User interests intensify competition for land at sea
Offshore wind power is one of the central pillars of EU climate policy, which, as stipulated in the Paris Climate Agreement, envisages a 55% reduction in greenhouse gases by 2030 compared to 1990. The expansion of offshore wind power, however, requires drastic changes in the use of sea space, which will further exacerbate conflicts among user groups that have been smouldering for some time now. Downturns threaten fishing in particular.
Europe’s climate protection goals are increasing the competition for space at sea where there is a struggle for every square meter in the North and Baltic Seas: traditional users such as fisheries have long been fighting with ship owners, raw material suppliers, the military and environmental and nature conservationists over the scarce sea space. Now offshore wind farm operators have been added to that list, who are asserting their interests with arguments for climate protection and the energy transition. They are supported by many EU politicians, because the European Union is striving to become climate-neutral by 2050. The ambitious goal of the European Green Deal envisages expanding offshore wind energy capacity from the current 12 GW to at least 60 GW in 2030 and up to 300 GW in 2050. More than three quarters of this wind energy is to be generated in the North Sea and Baltic Sea areas, which are particularly attractive for offshore wind fields due to stable wind conditions and shallow water. There are already 110 offshore wind farms with over 5,000 individual turbines in UK and EU waters. Too little, say politicians; too much, however, protest a number of other users who are supposed to accept more and more restrictions.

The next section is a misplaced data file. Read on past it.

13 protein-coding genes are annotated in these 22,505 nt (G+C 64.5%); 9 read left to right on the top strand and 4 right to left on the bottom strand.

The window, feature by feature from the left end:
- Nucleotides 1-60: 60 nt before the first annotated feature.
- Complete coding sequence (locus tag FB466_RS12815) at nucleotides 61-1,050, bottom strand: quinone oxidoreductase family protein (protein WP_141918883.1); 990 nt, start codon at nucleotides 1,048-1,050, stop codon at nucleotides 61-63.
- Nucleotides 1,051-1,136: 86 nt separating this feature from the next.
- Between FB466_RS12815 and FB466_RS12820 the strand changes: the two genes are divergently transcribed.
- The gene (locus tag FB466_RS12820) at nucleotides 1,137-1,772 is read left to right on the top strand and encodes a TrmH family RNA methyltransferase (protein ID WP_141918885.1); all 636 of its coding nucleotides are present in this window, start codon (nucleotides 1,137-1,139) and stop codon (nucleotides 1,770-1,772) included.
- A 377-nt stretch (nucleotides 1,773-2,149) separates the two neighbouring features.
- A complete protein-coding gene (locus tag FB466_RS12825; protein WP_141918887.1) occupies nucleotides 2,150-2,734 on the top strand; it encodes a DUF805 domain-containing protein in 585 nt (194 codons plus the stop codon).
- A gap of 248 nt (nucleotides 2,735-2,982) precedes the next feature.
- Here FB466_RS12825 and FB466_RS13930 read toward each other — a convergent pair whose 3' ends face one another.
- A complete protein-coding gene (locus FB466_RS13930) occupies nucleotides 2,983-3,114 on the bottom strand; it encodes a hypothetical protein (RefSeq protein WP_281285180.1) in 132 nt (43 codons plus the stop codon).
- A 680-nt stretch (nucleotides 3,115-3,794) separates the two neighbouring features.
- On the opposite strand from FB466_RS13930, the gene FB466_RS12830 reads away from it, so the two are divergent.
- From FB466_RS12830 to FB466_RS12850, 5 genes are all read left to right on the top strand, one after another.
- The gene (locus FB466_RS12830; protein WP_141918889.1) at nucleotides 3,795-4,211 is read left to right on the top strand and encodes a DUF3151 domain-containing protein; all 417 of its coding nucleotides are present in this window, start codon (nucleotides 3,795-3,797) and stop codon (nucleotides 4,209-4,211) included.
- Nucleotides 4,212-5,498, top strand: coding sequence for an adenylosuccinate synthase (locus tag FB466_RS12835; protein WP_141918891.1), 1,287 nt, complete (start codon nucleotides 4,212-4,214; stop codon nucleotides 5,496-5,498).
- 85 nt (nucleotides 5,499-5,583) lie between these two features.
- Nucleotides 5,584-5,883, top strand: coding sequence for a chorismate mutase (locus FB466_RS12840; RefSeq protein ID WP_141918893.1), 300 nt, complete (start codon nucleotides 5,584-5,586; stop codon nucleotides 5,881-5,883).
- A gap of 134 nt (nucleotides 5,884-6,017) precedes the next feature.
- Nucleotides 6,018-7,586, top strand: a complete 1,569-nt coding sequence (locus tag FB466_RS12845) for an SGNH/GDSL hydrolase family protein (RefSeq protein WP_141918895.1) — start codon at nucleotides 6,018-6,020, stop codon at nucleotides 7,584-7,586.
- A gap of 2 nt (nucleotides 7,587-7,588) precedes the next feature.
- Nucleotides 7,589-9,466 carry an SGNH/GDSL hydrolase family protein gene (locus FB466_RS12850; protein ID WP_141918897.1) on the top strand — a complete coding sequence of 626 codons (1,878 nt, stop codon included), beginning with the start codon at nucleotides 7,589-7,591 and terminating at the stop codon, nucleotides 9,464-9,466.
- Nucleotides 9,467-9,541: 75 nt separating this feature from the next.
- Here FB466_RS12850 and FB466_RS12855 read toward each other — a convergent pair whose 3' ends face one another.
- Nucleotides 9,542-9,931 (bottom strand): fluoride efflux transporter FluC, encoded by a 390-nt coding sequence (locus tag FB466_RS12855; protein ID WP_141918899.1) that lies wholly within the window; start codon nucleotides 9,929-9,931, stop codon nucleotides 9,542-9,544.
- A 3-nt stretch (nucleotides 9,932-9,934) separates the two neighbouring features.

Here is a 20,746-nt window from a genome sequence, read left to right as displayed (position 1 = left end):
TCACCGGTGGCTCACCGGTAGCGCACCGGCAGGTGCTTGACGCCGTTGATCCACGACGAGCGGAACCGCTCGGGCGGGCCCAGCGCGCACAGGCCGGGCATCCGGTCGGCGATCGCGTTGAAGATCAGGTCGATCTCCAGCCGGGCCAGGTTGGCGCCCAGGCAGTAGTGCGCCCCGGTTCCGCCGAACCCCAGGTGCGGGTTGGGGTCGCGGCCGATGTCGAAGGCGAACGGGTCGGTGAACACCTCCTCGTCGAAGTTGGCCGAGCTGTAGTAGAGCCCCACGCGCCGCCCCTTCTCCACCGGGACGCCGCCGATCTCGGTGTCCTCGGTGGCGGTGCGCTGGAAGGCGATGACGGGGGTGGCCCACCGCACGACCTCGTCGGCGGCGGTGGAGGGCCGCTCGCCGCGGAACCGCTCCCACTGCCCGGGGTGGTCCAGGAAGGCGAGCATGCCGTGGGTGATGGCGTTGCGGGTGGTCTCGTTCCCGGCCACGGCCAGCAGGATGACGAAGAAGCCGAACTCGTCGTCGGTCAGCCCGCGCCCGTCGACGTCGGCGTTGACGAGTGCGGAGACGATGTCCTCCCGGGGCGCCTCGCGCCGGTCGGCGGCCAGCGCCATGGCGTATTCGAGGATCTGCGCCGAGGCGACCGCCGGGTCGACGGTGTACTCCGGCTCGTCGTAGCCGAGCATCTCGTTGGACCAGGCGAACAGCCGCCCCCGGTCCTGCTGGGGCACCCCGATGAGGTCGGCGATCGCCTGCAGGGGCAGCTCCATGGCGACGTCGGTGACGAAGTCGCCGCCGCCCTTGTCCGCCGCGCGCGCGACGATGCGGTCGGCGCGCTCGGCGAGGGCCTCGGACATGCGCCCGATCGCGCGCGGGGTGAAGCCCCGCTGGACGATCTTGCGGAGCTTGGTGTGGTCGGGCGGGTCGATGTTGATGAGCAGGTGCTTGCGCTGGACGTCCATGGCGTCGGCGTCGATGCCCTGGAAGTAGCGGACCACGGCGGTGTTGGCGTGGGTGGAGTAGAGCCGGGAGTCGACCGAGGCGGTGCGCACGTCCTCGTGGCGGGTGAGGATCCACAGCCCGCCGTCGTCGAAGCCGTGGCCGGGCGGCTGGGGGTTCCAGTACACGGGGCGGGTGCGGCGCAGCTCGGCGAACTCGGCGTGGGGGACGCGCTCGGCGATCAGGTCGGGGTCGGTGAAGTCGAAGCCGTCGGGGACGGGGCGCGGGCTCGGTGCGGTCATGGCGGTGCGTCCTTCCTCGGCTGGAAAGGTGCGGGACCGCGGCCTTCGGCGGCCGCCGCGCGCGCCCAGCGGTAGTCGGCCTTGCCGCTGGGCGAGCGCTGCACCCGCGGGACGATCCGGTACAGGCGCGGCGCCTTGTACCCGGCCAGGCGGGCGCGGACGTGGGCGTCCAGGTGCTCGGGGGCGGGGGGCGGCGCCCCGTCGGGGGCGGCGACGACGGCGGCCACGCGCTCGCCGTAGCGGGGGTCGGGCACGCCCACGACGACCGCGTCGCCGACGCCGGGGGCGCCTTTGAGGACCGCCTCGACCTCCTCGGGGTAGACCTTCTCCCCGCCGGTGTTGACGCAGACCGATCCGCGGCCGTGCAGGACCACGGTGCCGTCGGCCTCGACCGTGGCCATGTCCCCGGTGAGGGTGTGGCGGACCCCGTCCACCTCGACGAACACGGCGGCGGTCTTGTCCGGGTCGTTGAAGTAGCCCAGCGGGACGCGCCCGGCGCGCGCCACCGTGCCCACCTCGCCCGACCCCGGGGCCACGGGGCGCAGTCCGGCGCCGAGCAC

Although the offshore wind industry cannot complain about a lack of support and reports record expansions almost every year – in 2020, for example, a capacity increase of 7.1 GW was recorded – it too is increasingly reaching its limits. For “mega projects” with more than one GW of capacity, there is often a lack of space, because a regulatory framework that adequately takes into account the needs of all user groups has so far been lacking. If the EU targets for the expansion of offshore wind energy by 2050 are implemented one-to-one, the land requirement would increase by a factor of 15! This simple fact alone gives an idea of the enormous potential for conflict with other users, including fisheries, which have long complained about the lack of attention and help from politicians. Neither does it help much that the EU Commission, in the directive on maritime spatial planning (2014/89/EU), calls on all member states to take the interests of fisheries and aquaculture into account in addition to the development of the energy industry. Fishermen and aquaculture producers should have a say in where wind turbines are built, says Dutch MEP Peter van Dalen. New wind turbines should not be built until it is clear what impact they are likely to have on the economy, the environment and biodiversity. However, it remains questionable whether the legitimate demand can actually influence decisions. There is a significant concern that the approval procedures for wind farms, which already pose a major challenge for the expansion of the offshore wind industry, could further impede progress.